EDMONTON—Modern air travel on low-cost airlines often means no frills, but an Edmonton woman who says she found blood on her tray table never expected that she’d be asked to clean it herself.
Jessica Starcheski was flying from Edmonton to Vancouver on Flair Airlines Friday night when she noticed red patches on the back of the seat in front of her. Starcheski, who was sitting in the middle seat, pulled out her tray table to discover drops of what appeared to be blood.
She said it looked as if someone had a nosebleed and called the flight attendant to ask if the table could be cleaned.
“She looked really shocked and kind of disgusted,” Starcheski said of the flight attendant’s reaction to the mess.
Starcheski expected to be moved from her seat, for the area to be cleaned and properly sanitized, after which she would return, but none of that happened.
“She ran away and came back with rubber gloves and gave me some wet naps,” Starcheski said, adding she knew the substance was blood, not only from the way it looked, but also because she said there were actual clots in it.
“Once I started cleaning, it smelled like pennies, you know how blood smells rusty,” she said. “It was pretty gross.”
While she was cleaning, a woman in the next seat advised her take a photo to show Flair Airlines what she had to deal with.
Starcheski posted the photo to Twitter on Sunday evening. “Fly @FlairAirlines and get to clean someone else’s blood yourself, for free!” she tweeted.
A number of people responded to her tweet expressing their disgust and sympathy. Some even shared their own experiences of having been in similar situations — with different fluids — and having been handed nothing more than wet wipes.
Starcheski said her experience and reading the comments on her social media feed roused her concern about the processes in place for how the Edmonton-based discount airline deals with waste materials and bodily fluids.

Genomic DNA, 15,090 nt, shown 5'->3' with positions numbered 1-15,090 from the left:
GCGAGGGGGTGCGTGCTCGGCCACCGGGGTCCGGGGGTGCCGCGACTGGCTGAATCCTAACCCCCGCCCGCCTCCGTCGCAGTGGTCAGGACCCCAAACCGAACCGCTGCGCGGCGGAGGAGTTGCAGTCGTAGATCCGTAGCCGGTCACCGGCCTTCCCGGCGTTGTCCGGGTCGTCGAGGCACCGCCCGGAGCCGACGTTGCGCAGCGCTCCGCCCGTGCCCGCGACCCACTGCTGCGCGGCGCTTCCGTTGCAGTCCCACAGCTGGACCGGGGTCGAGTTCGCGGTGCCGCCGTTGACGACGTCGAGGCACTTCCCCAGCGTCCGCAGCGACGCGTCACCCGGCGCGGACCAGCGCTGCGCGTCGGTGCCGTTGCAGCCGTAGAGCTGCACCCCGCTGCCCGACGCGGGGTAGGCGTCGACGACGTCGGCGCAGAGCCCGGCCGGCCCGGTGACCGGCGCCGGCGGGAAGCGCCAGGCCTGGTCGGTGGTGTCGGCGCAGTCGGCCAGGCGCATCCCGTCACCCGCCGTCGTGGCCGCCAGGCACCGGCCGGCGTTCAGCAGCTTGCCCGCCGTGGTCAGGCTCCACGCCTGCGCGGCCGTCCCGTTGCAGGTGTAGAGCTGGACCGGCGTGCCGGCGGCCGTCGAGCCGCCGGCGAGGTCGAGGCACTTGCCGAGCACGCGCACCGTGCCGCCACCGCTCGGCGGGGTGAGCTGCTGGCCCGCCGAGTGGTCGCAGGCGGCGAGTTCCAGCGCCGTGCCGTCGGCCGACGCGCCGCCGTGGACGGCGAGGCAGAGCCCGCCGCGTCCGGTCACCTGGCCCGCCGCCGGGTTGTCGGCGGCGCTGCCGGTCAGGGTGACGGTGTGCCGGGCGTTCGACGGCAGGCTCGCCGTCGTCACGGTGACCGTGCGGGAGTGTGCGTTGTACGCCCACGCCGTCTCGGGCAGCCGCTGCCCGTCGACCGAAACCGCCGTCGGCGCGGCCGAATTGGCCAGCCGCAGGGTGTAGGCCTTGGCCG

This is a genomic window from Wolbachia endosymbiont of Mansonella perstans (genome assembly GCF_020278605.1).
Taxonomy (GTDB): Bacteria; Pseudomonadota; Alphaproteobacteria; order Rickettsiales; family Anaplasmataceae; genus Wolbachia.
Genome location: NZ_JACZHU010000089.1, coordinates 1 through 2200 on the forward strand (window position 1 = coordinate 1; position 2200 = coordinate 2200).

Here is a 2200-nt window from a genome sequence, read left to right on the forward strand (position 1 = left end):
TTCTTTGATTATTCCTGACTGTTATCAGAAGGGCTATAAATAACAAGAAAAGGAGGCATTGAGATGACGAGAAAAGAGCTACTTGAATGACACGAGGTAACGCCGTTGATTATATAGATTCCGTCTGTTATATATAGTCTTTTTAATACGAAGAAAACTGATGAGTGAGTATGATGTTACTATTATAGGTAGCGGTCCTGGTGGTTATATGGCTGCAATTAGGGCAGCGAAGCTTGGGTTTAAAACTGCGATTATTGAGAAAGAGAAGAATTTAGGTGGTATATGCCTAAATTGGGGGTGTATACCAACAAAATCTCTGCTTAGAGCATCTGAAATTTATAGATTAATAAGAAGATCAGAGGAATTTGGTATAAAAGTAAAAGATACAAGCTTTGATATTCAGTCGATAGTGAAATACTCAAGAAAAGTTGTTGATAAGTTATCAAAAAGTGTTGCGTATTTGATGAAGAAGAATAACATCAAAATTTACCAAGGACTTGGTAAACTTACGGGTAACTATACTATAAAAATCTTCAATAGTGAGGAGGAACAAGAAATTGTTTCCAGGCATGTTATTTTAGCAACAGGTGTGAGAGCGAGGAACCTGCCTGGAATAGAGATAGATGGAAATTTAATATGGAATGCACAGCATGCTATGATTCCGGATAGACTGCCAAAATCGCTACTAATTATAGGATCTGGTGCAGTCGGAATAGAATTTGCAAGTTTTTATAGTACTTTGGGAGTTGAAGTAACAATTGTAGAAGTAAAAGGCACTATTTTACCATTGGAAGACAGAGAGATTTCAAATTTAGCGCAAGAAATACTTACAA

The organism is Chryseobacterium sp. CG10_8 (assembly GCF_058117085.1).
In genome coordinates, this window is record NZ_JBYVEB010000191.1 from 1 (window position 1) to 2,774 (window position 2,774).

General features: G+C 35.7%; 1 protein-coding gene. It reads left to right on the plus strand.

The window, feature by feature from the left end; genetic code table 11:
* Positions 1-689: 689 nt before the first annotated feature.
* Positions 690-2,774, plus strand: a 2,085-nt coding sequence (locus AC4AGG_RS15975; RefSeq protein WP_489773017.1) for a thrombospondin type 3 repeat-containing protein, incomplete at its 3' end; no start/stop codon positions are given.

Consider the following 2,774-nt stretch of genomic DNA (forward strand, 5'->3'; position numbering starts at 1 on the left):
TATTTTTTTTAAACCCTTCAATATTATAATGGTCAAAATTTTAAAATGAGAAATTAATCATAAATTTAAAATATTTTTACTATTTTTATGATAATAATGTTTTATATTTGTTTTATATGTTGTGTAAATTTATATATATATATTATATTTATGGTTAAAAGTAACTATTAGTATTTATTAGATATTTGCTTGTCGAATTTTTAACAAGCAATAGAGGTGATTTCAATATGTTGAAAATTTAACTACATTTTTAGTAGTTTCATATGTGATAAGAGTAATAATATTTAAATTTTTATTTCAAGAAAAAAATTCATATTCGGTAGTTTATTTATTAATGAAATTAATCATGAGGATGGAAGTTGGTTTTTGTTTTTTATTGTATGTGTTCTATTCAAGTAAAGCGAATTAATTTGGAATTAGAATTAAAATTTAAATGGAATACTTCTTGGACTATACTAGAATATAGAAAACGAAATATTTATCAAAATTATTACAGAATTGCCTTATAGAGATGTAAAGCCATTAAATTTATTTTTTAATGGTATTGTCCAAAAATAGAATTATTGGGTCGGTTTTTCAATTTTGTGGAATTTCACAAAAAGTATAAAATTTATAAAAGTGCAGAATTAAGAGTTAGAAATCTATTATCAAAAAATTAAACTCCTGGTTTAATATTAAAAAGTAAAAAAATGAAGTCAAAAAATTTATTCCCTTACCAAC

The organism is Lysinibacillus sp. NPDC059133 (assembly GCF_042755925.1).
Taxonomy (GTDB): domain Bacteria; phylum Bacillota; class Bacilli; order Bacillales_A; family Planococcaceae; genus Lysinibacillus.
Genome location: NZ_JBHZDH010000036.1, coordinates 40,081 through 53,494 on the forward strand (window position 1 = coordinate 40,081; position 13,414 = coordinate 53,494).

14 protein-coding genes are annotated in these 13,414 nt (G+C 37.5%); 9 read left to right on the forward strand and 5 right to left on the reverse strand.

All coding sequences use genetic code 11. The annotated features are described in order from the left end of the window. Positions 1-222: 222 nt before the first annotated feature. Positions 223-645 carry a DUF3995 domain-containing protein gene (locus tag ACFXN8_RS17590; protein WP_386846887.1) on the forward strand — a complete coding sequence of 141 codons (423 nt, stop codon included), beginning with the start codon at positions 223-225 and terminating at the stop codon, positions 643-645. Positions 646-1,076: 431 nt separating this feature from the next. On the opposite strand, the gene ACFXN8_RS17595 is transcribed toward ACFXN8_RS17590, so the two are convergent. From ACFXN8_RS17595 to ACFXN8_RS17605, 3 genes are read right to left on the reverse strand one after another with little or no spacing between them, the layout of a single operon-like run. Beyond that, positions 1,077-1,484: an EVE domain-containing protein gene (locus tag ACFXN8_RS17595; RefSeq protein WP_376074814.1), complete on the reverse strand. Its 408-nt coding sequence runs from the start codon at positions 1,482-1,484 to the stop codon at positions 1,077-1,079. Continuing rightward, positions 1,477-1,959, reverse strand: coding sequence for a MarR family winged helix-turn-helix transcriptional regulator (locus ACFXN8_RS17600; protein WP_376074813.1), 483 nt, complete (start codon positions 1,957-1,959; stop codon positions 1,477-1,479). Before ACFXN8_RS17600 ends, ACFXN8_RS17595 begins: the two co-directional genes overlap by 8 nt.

“Was that the only sanitary thing they have on the plane to clean things? That’s gross,” she said.
“How did they clean the bathrooms if something happened? What if someone threw up? Or did they have any processes and supplies for this?”
In a statement emailed to the Star Edmonton, Flair Airlines said after learning about the incident, they immediately reached out to Starcheski when she landed in Edmonton to “acknowledge the situation and offer our apologies.”
“We apologize for the unfortunate incident experienced by one of our passengers aboard a Flair Airlines flight… due to an oversight during our typical sanitation procedures and a miscommunication between flight attendants,” the email read.
“We are reviewing our procedures to prevent this from happening again.”
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Starcheski confirmed that a Flair representative was waiting for her at the airport when her return flight landed in Edmonton on Monday morning.
“I told her my concern for posting it was, why are the flight attendants doing this? Is there no proper supplies or proper processes?”
She said she was assured that they do have proper procedures and that her experience would be used as an example going forward.
On her return flight, Starcheski said her seat was clean.